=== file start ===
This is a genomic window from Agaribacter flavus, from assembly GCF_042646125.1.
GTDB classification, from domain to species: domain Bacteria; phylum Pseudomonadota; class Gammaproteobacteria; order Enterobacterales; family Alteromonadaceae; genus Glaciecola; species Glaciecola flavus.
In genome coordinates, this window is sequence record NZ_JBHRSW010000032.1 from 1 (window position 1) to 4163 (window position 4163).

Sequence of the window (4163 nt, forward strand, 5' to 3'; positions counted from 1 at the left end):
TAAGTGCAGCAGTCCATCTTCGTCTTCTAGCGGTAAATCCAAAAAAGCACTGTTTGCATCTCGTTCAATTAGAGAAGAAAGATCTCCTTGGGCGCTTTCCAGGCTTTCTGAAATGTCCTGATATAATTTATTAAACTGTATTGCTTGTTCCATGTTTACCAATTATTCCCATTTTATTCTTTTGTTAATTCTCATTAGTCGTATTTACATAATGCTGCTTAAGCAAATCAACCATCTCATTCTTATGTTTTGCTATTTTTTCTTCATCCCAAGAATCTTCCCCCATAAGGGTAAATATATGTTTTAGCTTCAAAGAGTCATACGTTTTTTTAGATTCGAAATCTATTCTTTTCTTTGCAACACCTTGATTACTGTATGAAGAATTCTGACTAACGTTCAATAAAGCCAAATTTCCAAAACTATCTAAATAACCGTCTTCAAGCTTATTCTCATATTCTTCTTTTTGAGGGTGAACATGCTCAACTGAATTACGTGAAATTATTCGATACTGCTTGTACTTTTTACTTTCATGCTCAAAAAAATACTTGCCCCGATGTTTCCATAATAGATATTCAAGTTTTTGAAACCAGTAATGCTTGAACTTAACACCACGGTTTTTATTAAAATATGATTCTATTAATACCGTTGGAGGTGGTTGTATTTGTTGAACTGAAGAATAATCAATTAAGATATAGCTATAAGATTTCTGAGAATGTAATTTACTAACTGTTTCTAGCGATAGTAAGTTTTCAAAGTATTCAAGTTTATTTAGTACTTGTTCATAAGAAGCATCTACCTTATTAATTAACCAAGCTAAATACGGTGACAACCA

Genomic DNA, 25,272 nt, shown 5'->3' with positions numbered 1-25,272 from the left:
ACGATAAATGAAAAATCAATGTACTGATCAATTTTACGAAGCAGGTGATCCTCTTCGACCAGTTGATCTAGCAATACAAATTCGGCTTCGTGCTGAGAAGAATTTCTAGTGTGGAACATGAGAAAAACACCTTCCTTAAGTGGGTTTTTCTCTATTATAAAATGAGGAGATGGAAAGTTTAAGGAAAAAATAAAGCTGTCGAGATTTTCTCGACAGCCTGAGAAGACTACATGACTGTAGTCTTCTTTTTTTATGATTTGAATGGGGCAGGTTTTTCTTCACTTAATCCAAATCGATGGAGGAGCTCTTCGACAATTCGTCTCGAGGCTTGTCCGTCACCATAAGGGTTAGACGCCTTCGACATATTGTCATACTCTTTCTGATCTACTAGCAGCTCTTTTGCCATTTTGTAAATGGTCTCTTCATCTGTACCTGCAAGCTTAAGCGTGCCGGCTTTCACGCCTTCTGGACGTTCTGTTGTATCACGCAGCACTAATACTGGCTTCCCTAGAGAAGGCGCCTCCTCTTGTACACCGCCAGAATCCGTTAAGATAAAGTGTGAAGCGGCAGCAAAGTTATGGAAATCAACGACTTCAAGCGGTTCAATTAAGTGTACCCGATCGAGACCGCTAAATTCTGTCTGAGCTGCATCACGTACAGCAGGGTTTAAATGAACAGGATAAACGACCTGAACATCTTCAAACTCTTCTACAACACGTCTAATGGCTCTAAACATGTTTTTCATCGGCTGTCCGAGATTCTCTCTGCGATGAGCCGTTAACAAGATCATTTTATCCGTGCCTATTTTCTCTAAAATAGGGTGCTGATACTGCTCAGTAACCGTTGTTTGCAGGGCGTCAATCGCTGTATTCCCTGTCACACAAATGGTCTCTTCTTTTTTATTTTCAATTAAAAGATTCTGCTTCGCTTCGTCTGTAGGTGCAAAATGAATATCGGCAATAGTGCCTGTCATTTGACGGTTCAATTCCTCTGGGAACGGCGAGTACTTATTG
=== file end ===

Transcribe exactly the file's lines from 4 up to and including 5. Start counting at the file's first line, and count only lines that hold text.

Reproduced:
Sequence of the window (4163 nt, forward strand, 5' to 3'; positions counted from 1 at the left end):
TAAGTGCAGCAGTCCATCTTCGTCTTCTAGCGGTAAATCCAAAAAAGCACTGTTTGCATCTCGTTCAATTAGAGAAGAAAGATCTCCTTGGGCGCTTTCCAGGCTTTCTGAAATGTCCTGATATAATTTATTAAACTGTATTGCTTGTTCCATGTTTACCAATTATTCCCATTTTATTCTTTTGTTAATTCTCATTAGTCGTATTTACATAATGCTGCTTAAGCAAATCAACCATCTCATTCTTATGTTTTGCTATTTTTTCTTCATCCCAAGAATCTTCCCCCATAAGGGTAAATATATGTTTTAGCTTCAAAGAGTCATACGTTTTTTTAGATTCGAAATCTATTCTTTTCTTTGCAACACCTTGATTACTGTATGAAGAATTCTGACTAACGTTCAATAAAGCCAAATTTCCAAAACTATCTAAATAACCGTCTTCAAGCTTATTCTCATATTCTTCTTTTTGAGGGTGAACATGCTCAACTGAATTACGTGAAATTATTCGATACTGCTTGTACTTTTTACTTTCATGCTCAAAAAAATACTTGCCCCGATGTTTCCATAATAGATATTCAAGTTTTTGAAACCAGTAATGCTTGAACTTAACACCACGGTTTTTATTAAAATATGATTCTATTAATACCGTTGGAGGTGGTTGTATTTGTTGAACTGAAGAATAATCAATTAAGATATAGCTATAAGATTTCTGAGAATGTAATTTACTAACTGTTTCTAGCGATAGTAAGTTTTCAAAGTATTCAAGTTTATTTAGTACTTGTTCATAAGAAGCATCTACCTTATTAATTAACCAAGCTAAATACGGTGACAACCA